The Centers for Medicare & Medicaid Services today released the calendar year 2021 outpatient prospective payment system/ambulatory surgical center final rule.
The rule updates OPPS rates by 2.4% in CY 2021 compared to CY 2020, which includes a 2.4% market basket update and no cut for productivity. It also will maintain the payment rate of average sales price minus 22.5% for certain drugs purchased under the 340B drug savings program.
CMS finalized as proposed the removal of certain restrictions on the expansion of physician-owned hospitals that qualify as “high Medicaid facilities.” It also increased these facilities' flexibility for counting certain beds toward their baseline number of operating rooms, procedure rooms, and beds. In addition, CMS finalized its proposal to eliminate the inpatient-only list over three years. This change will begin with the removal of about 300 musculoskeletal-related services in CY 2021. The agency also finalized its proposal to expand the list of outpatient services subject to prior authorization. Specifically, it will require prior authorization for two new service categories (cervical fusion with disc removal and implanted spinal neurostimulators) for dates of service on or after July 1, 2021.
CMS finalized significant revisions to the hospital star ratings methodology that it will implement during 2021. This includes calculating measure group scores as a simple average and peer-grouping hospitals by the number of reported measure groups. The agency did not adopt its proposal to stratify hospitals by proportion of dual-eligible patients.
Concurrent with the OPPS, CMS also issued an interim final rule expanding the Medicare condition of participation that requires hospitals and critical access hospitals to report certain COVID-19-related data. Specifically, CMS will require hospitals to report information about their inventory of certain COVID-19 therapeutics, and the incidence and impact of acute respiratory illnesses, such as seasonal influenza. The data must be provided in a manner that will be specified by the Secretary of Health and Human Services.
In a statement, AHA Executive Vice President Tom Nickels said the following:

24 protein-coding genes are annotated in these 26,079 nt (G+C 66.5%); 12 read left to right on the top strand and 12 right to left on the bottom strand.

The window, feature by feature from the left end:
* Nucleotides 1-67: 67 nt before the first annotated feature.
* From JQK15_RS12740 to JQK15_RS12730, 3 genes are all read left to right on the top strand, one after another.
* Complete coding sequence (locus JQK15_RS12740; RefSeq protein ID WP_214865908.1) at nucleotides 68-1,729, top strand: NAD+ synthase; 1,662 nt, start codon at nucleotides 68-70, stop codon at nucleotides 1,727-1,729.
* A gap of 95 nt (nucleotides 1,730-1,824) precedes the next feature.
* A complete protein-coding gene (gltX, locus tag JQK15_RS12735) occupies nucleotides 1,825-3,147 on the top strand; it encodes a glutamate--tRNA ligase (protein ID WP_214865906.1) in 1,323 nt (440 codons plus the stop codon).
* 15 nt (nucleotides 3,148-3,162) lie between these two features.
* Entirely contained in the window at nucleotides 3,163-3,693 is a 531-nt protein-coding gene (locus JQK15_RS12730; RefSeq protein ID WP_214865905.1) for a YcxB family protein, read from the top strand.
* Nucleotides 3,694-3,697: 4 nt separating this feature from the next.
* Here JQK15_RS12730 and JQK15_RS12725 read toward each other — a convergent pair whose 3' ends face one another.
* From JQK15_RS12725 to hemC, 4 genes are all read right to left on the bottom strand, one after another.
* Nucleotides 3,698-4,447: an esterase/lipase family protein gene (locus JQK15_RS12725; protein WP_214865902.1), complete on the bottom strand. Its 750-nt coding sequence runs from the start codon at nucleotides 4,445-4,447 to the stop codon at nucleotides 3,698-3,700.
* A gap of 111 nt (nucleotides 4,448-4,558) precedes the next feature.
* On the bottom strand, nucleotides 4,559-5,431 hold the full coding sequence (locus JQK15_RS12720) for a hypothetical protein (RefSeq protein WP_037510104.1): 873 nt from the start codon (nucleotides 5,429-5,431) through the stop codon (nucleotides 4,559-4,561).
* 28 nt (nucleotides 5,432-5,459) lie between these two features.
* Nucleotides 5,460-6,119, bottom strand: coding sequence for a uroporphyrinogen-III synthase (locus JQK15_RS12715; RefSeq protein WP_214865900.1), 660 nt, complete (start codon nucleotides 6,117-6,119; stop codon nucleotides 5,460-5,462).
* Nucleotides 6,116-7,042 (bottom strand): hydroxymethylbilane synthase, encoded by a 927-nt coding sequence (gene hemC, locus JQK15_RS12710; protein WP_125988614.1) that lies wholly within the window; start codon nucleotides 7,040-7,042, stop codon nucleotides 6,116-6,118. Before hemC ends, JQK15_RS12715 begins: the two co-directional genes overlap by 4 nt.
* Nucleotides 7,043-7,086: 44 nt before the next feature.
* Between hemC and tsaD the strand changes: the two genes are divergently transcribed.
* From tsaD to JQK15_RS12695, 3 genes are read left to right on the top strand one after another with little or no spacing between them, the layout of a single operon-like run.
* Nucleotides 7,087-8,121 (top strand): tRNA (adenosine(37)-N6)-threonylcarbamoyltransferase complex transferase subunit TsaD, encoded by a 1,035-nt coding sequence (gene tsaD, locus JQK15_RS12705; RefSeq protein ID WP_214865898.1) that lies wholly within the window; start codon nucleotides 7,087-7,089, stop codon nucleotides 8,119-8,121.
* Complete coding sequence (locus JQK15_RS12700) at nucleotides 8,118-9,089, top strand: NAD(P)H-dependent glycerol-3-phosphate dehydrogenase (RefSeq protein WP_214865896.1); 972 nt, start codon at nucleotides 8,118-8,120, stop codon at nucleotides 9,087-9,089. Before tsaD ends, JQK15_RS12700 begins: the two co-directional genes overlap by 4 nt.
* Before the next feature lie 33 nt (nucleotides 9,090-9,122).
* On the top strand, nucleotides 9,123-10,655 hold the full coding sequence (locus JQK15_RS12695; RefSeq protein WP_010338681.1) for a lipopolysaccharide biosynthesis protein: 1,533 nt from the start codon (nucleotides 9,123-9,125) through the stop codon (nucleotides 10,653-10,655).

“Today’s final rule from CMS is a blow to America’s hospitals and health systems as they strive to continue to provide care for patients during the coronavirus pandemic.
The continuation of deep cuts in payments for 340B drugs undermines the effectiveness of the 340B program and exacerbates the strain placed on hospitals serving vulnerable communities. These cuts conflict with Congress’ clear intent, perpetuate the Administration’s inaccurate interpretation of the law, as well as its failure to protect the program from continued assaults by drug companies. For nearly 30 years, the 340B program has helped hospitals stretch scarce federal resources to reach more patients and provide more comprehensive services to vulnerable communities. Continued cuts will result in the further loss of resources for 340B hospitals at the very worst possible time as COVID-19 cases and hospitalizations continue to climb across the country.
“The AHA also continues to oppose CMS’s loosening of longtime restrictions on physician-owned hospitals, as today’s rule does. The Congressional Budget Office, Medicare Payment Advisory Commission and independent researchers all agree that physician self-referral to facilities in which they have an ownership stake leads to greater utilization of services and higher costs. In addition, physician-owned hospitals have a tendency to cherry-pick their patients, which leaves sicker and less-affluent patients to community hospitals, threatening the health care safety net.
“Finally, we have concerns about the elimination over three years of the inpatient-only list, which serves to protect patients. The services on the inpatient-only list are often complex and complicated surgical procedures that require the close care and coordinated services provided in a hospital inpatient setting.
“We do appreciate that CMS has made changes to the hospital star ratings methodology that address many – but not all of its substantial flaws. We urge the agency to continue exploring ways to ensure the methodology is fair to hospitals, and meaningful to patients.